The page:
There are limitations to our study. The data included here were all from a single network of tumor hospitals, thus lacking representation of the general population. Additionally, our research in the field of molecular target design is poorly established.

CONCLUSION

Recurrence, cancer nodules, yN, positive lymph node status, BMI, matchmouth distance from the edge, distance from the margin after NT and postoperative CEA were prognostic factors for OS, and ypTNM and nerve aggression were prognostic value for DFS. We created and validated nomograms and prediction models that can objectively and accurately predict OS and DFS in LARC patients.

ARTICLE HIGHLIGHTS
Research background

Neoadjuvant therapy (NT) has been increasingly used as the standard treatment for clinical stage II/III rectal cancer. Risk factors after administration of neoadjuvant therapy for locally advanced rectal cancer (LARC) are still under debate.

Research motivation

There is a lack of consensus concerning the risk factors after administration of neoadjuvant therapy for LARC. Nomograms and risk prediction models for survival can help clinicians to choose therapy according to patient's individual risk.

Research objectives

The main aim of this study was to explore the prognostic factors and establish effective prognostic nomograms and risk score prediction models to predict overall survival (OS) and disease-free survival (DFS) for LARC treated with NT.

Research methods

Nomograms and risk factor score prediction models were based on patients who received NT. LASSO regression was utilized to screen for prognostic risk factors, which were validated by the Cox regression. ROC curves, C-index and calibration curves were performed to evaluate the prediction models and nomograms.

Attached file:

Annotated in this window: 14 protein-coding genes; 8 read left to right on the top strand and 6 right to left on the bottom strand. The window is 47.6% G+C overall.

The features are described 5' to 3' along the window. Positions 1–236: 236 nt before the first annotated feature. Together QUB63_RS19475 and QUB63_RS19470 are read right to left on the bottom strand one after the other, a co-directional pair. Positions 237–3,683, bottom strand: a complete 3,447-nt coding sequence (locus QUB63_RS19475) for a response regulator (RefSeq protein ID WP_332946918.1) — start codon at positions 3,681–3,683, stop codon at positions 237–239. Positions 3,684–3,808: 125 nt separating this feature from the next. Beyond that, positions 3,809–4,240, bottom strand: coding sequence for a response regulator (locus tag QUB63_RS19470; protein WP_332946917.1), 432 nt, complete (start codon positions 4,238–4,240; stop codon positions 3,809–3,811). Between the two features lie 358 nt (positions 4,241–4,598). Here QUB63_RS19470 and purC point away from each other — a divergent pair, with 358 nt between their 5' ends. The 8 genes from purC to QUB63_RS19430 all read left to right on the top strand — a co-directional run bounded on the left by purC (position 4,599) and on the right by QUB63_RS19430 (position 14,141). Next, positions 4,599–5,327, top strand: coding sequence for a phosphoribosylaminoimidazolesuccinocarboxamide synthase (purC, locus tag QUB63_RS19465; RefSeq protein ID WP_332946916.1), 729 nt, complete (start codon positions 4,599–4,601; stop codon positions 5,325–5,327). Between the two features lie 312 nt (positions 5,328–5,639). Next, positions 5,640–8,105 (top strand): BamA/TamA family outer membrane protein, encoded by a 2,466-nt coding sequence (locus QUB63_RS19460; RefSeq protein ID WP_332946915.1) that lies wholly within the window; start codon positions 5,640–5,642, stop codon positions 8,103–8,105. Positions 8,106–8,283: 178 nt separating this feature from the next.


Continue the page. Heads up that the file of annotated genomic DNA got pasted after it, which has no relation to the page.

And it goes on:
Research results

Seven features, including vascular_tumors_bolt, cancer nodules, yN, body mass index (BMI), matchmouth distance from the edge, nerve aggression and postoperative carcinoembryonic antigen (CEA), were significantly associated with OS. The nomogram for predicting DFS included ypTNM and nerve aggression. The primary and validate cohort showed good predictive value. The prediction model for OS and DFS had good predictive value.

Research conclusions

We established accurate nomograms and prediction models for predicting OS and DFS in patients with LARC after undergoing NT.

Research perspectives

Larger prospective multicenter clinical studies need to be performed to validate the nomograms and risk score prediction models of OS and DFS.

ACKNOWLEDGEMENTS

We would like to thank the National Cancer Center/National Sciences Research Center for Cancer/Cancer Hospital, Chinese Academy of Medical Sciences and Peking Union Medical College.

Footnotes

Manuscript source: Unsolicited manuscript

Specialty type: Gastroenterology and hepatology

Country/Territory of origin: China

Peer-review report’s scientific quality classification

Grade A (Excellent): A

Grade B (Very good): 0

Grade C (Good): 0

Grade D (Fair): D

Grade E (Poor): 0

P-Reviewer: García-Flórez LJ, Velenik V S-Editor: Zhang H L-Editor: MedE-Ma JY P-Editor: Liu JH